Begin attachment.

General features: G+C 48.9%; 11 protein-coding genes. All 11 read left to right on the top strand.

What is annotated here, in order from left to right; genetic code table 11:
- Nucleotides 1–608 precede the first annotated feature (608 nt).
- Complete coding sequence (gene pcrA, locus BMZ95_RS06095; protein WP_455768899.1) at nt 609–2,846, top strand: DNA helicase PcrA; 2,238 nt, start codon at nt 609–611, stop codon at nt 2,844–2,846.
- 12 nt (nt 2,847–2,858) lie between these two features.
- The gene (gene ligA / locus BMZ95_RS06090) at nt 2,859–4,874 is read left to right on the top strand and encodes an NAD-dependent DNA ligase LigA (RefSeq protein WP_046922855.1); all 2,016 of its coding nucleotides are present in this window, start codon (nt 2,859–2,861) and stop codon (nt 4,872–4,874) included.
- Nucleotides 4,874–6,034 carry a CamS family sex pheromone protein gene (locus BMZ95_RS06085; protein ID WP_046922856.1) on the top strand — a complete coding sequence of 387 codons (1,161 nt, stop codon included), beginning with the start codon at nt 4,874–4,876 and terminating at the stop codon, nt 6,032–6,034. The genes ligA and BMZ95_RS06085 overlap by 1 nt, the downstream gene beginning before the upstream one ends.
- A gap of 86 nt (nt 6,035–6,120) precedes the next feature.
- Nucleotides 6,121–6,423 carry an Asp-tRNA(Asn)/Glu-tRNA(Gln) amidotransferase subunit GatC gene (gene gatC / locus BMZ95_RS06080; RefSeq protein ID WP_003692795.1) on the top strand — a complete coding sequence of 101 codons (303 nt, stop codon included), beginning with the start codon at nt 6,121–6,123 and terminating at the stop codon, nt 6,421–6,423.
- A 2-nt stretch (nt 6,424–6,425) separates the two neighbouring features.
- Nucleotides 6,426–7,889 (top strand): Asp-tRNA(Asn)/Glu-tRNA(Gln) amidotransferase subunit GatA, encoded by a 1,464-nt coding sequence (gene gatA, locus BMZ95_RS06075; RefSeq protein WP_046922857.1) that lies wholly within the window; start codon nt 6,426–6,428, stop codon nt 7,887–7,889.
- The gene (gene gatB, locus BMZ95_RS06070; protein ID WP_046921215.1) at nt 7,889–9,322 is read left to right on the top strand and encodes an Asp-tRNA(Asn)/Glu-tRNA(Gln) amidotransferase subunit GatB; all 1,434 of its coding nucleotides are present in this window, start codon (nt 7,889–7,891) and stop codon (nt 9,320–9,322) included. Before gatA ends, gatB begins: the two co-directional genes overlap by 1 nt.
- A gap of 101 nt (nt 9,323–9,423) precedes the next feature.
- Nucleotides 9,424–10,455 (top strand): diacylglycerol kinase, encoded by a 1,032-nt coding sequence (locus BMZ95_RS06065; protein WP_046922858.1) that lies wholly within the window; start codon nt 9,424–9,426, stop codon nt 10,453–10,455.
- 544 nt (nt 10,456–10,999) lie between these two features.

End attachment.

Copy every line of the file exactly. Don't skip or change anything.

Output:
General features: G+C 48.9%; 11 protein-coding genes. All 11 read left to right on the top strand.

What is annotated here, in order from left to right; genetic code table 11:
- Nucleotides 1–608 precede the first annotated feature (608 nt).
- Complete coding sequence (gene pcrA, locus BMZ95_RS06095; protein WP_455768899.1) at nt 609–2,846, top strand: DNA helicase PcrA; 2,238 nt, start codon at nt 609–611, stop codon at nt 2,844–2,846.
- 12 nt (nt 2,847–2,858) lie between these two features.
- The gene (gene ligA / locus BMZ95_RS06090) at nt 2,859–4,874 is read left to right on the top strand and encodes an NAD-dependent DNA ligase LigA (RefSeq protein WP_046922855.1); all 2,016 of its coding nucleotides are present in this window, start codon (nt 2,859–2,861) and stop codon (nt 4,872–4,874) included.
- Nucleotides 4,874–6,034 carry a CamS family sex pheromone protein gene (locus BMZ95_RS06085; protein ID WP_046922856.1) on the top strand — a complete coding sequence of 387 codons (1,161 nt, stop codon included), beginning with the start codon at nt 4,874–4,876 and terminating at the stop codon, nt 6,032–6,034. The genes ligA and BMZ95_RS06085 overlap by 1 nt, the downstream gene beginning before the upstream one ends.
- A gap of 86 nt (nt 6,035–6,120) precedes the next feature.
- Nucleotides 6,121–6,423 carry an Asp-tRNA(Asn)/Glu-tRNA(Gln) amidotransferase subunit GatC gene (gene gatC / locus BMZ95_RS06080; RefSeq protein ID WP_003692795.1) on the top strand — a complete coding sequence of 101 codons (303 nt, stop codon included), beginning with the start codon at nt 6,121–6,123 and terminating at the stop codon, nt 6,421–6,423.
- A 2-nt stretch (nt 6,424–6,425) separates the two neighbouring features.
- Nucleotides 6,426–7,889 (top strand): Asp-tRNA(Asn)/Glu-tRNA(Gln) amidotransferase subunit GatA, encoded by a 1,464-nt coding sequence (gene gatA, locus BMZ95_RS06075; RefSeq protein WP_046922857.1) that lies wholly within the window; start codon nt 6,426–6,428, stop codon nt 7,887–7,889.
- The gene (gene gatB, locus BMZ95_RS06070; protein ID WP_046921215.1) at nt 7,889–9,322 is read left to right on the top strand and encodes an Asp-tRNA(Asn)/Glu-tRNA(Gln) amidotransferase subunit GatB; all 1,434 of its coding nucleotides are present in this window, start codon (nt 7,889–7,891) and stop codon (nt 9,320–9,322) included. Before gatA ends, gatB begins: the two co-directional genes overlap by 1 nt.
- A gap of 101 nt (nt 9,323–9,423) precedes the next feature.
- Nucleotides 9,424–10,455 (top strand): diacylglycerol kinase, encoded by a 1,032-nt coding sequence (locus BMZ95_RS06065; protein WP_046922858.1) that lies wholly within the window; start codon nt 9,424–9,426, stop codon nt 10,453–10,455.
- 544 nt (nt 10,456–10,999) lie between these two features.